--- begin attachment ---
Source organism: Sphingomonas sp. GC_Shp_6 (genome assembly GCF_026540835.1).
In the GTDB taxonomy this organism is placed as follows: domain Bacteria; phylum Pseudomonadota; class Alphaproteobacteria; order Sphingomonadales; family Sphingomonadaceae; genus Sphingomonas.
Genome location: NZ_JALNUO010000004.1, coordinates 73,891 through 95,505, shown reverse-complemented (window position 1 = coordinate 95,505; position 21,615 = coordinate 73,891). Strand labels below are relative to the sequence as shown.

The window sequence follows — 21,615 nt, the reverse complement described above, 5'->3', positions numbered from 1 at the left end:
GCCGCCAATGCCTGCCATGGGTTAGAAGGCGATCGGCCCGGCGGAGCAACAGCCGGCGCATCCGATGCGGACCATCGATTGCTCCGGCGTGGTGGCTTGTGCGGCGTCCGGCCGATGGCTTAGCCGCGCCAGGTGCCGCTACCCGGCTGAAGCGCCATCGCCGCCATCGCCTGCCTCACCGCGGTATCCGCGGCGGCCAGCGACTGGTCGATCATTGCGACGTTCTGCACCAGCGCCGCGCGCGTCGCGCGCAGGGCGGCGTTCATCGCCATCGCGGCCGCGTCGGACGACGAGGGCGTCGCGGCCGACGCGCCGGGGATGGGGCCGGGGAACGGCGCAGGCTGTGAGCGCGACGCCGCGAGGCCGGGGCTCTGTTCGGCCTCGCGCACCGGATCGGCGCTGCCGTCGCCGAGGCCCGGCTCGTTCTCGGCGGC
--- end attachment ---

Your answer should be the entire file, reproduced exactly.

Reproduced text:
Source organism: Sphingomonas sp. GC_Shp_6 (genome assembly GCF_026540835.1).
In the GTDB taxonomy this organism is placed as follows: domain Bacteria; phylum Pseudomonadota; class Alphaproteobacteria; order Sphingomonadales; family Sphingomonadaceae; genus Sphingomonas.
Genome location: NZ_JALNUO010000004.1, coordinates 73,891 through 95,505, shown reverse-complemented (window position 1 = coordinate 95,505; position 21,615 = coordinate 73,891). Strand labels below are relative to the sequence as shown.

The window sequence follows — 21,615 nt, the reverse complement described above, 5'->3', positions numbered from 1 at the left end:
GCCGCCAATGCCTGCCATGGGTTAGAAGGCGATCGGCCCGGCGGAGCAACAGCCGGCGCATCCGATGCGGACCATCGATTGCTCCGGCGTGGTGGCTTGTGCGGCGTCCGGCCGATGGCTTAGCCGCGCCAGGTGCCGCTACCCGGCTGAAGCGCCATCGCCGCCATCGCCTGCCTCACCGCGGTATCCGCGGCGGCCAGCGACTGGTCGATCATTGCGACGTTCTGCACCAGCGCCGCGCGCGTCGCGCGCAGGGCGGCGTTCATCGCCATCGCGGCCGCGTCGGACGACGAGGGCGTCGCGGCCGACGCGCCGGGGATGGGGCCGGGGAACGGCGCAGGCTGTGAGCGCGACGCCGCGAGGCCGGGGCTCTGTTCGGCCTCGCGCACCGGATCGGCGCTGCCGTCGCCGAGGCCCGGCTCGTTCTCGGCGGC